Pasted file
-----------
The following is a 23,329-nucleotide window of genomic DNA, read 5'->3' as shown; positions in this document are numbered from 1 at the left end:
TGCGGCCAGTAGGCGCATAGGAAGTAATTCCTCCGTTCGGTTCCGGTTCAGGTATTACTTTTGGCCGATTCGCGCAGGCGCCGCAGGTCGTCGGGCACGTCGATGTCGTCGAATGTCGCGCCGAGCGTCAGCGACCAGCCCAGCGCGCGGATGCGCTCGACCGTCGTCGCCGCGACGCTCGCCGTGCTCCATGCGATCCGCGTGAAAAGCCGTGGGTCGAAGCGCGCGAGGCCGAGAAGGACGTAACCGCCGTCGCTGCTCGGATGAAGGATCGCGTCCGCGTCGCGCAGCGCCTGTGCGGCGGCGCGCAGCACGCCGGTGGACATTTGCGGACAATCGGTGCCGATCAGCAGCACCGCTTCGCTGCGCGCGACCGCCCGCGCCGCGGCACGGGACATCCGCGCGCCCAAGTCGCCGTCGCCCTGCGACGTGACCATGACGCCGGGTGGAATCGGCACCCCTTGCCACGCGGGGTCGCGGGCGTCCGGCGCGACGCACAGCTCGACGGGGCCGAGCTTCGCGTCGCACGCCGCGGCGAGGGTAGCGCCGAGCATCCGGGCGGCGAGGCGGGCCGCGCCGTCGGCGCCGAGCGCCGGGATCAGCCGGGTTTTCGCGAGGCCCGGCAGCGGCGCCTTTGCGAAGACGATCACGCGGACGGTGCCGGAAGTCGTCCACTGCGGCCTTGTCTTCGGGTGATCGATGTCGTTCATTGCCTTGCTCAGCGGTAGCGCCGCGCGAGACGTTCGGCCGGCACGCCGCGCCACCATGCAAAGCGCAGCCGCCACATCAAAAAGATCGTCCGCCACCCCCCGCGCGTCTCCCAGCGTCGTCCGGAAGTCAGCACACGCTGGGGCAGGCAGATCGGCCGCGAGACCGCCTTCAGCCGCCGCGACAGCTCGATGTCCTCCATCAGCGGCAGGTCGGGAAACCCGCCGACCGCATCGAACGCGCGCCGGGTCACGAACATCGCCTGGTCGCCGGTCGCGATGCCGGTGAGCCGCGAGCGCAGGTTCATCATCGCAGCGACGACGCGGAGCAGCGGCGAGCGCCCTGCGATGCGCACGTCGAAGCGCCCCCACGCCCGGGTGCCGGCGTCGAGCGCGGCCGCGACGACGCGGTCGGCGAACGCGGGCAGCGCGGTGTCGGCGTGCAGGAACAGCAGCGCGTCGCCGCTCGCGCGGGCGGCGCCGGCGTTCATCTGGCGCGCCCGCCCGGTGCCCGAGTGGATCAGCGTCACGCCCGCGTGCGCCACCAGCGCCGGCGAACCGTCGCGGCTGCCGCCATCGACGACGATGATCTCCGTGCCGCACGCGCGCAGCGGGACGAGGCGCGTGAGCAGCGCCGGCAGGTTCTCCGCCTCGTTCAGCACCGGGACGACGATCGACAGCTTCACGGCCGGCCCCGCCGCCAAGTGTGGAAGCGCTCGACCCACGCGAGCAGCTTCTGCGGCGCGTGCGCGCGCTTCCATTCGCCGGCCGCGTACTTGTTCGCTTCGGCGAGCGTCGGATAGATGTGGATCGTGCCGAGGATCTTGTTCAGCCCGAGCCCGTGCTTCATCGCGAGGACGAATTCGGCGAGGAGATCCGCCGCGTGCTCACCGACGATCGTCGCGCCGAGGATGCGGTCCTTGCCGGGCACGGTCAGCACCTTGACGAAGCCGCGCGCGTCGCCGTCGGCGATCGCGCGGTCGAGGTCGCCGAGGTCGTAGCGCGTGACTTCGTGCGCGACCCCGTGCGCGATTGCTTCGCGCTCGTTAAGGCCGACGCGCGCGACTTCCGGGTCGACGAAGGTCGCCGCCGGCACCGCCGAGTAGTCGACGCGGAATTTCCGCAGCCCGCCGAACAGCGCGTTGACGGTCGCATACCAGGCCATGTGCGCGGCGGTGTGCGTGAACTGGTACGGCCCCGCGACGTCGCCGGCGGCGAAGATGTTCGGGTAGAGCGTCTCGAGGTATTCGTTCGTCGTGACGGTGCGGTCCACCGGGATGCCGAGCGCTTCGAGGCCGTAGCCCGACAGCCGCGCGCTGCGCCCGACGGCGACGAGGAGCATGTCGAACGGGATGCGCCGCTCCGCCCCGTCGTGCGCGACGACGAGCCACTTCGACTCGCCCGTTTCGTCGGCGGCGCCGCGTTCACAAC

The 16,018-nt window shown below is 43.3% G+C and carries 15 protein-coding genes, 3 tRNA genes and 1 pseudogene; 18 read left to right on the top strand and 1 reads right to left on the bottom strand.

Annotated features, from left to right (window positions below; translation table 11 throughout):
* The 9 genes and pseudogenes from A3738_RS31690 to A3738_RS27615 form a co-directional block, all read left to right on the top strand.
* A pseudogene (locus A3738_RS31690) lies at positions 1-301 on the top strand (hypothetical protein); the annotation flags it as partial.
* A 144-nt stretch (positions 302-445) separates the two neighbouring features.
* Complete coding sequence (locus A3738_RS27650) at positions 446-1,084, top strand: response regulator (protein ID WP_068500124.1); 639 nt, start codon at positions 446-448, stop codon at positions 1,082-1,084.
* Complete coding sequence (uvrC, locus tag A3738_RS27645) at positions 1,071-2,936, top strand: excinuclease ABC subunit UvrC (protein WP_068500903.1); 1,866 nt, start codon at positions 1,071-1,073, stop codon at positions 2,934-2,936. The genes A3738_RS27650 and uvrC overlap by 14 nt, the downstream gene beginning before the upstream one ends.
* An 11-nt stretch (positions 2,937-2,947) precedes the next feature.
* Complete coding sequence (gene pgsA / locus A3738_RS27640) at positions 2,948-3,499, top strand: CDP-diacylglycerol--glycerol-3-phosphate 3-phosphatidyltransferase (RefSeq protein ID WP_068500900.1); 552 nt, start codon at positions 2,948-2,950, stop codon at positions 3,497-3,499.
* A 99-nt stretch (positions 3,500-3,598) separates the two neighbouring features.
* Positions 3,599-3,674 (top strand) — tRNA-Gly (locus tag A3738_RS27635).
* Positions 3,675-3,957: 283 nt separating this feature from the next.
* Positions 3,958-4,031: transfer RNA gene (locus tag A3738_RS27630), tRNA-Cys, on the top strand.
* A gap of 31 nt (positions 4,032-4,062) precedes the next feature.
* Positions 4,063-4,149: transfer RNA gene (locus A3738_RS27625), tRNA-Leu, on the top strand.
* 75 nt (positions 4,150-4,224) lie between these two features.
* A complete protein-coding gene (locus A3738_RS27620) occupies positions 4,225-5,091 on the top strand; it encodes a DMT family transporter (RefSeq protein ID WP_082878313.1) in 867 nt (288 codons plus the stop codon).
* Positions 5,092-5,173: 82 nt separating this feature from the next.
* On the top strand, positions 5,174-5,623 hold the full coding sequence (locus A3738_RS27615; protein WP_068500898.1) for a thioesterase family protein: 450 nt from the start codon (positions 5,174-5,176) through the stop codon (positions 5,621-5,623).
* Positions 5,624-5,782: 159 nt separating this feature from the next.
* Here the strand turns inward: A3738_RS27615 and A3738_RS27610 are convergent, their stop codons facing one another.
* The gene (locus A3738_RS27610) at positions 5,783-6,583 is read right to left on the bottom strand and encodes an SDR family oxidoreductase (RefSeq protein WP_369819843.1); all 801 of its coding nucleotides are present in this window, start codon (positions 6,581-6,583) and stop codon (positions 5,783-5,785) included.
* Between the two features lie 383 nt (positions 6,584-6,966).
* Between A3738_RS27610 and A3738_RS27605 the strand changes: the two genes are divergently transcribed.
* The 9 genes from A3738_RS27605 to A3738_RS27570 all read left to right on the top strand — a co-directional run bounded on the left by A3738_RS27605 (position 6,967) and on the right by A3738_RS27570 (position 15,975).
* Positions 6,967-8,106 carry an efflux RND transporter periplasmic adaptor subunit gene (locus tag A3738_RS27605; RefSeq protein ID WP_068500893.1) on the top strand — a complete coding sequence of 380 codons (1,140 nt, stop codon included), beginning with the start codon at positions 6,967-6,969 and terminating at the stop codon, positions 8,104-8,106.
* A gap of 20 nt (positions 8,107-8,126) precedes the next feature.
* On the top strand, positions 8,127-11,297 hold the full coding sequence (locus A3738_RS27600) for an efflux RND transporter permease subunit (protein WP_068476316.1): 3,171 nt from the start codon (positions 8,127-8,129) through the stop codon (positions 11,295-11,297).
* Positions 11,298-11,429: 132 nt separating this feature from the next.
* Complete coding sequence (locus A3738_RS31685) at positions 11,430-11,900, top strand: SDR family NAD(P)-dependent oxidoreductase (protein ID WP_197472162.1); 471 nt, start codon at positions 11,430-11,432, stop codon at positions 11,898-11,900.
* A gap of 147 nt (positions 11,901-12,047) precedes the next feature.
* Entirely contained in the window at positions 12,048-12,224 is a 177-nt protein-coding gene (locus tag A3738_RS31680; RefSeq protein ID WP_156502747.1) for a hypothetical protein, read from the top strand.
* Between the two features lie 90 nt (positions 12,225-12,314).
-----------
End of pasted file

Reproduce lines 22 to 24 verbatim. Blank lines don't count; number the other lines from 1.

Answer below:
* Positions 5,624-5,782: 159 nt separating this feature from the next.
* Here the strand turns inward: A3738_RS27615 and A3738_RS27610 are convergent, their stop codons facing one another.
* The gene (locus A3738_RS27610) at positions 5,783-6,583 is read right to left on the bottom strand and encodes an SDR family oxidoreductase (RefSeq protein WP_369819843.1); all 801 of its coding nucleotides are present in this window, start codon (positions 6,581-6,583) and stop codon (positions 5,783-5,785) included.